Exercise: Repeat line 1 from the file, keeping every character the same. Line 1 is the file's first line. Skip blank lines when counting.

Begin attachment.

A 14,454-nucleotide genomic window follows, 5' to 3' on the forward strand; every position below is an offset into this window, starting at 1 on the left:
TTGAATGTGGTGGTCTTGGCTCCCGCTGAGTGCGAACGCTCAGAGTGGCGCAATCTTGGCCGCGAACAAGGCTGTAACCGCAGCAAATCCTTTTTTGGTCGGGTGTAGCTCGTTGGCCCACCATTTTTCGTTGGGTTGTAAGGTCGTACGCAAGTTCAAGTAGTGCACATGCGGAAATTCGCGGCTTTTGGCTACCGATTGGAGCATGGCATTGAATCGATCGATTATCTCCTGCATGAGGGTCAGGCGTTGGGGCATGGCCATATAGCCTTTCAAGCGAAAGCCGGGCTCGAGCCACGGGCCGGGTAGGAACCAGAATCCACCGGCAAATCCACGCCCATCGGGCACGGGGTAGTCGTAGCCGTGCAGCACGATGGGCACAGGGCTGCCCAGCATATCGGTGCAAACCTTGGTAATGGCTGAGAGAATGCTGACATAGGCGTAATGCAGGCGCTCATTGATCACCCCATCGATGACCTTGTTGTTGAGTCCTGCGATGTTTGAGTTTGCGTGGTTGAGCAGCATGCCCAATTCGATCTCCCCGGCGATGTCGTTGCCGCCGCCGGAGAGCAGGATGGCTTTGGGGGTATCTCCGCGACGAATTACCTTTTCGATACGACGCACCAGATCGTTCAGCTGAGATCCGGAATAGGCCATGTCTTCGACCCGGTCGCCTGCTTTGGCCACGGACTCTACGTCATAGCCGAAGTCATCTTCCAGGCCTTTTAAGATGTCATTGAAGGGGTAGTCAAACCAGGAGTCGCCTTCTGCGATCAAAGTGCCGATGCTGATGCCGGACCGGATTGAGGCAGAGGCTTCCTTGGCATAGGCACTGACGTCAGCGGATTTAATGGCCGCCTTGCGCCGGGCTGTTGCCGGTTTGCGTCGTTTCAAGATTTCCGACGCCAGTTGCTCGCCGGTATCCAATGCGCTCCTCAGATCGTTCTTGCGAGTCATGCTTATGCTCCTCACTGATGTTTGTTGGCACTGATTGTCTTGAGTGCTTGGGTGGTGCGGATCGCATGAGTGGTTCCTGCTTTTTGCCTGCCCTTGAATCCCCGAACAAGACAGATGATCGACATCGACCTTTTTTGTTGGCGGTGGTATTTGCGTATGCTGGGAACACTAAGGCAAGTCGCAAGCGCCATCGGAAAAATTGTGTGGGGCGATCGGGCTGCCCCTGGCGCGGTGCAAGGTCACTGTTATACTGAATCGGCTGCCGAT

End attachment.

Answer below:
A 14,454-nucleotide genomic window follows, 5' to 3' on the forward strand; every position below is an offset into this window, starting at 1 on the left: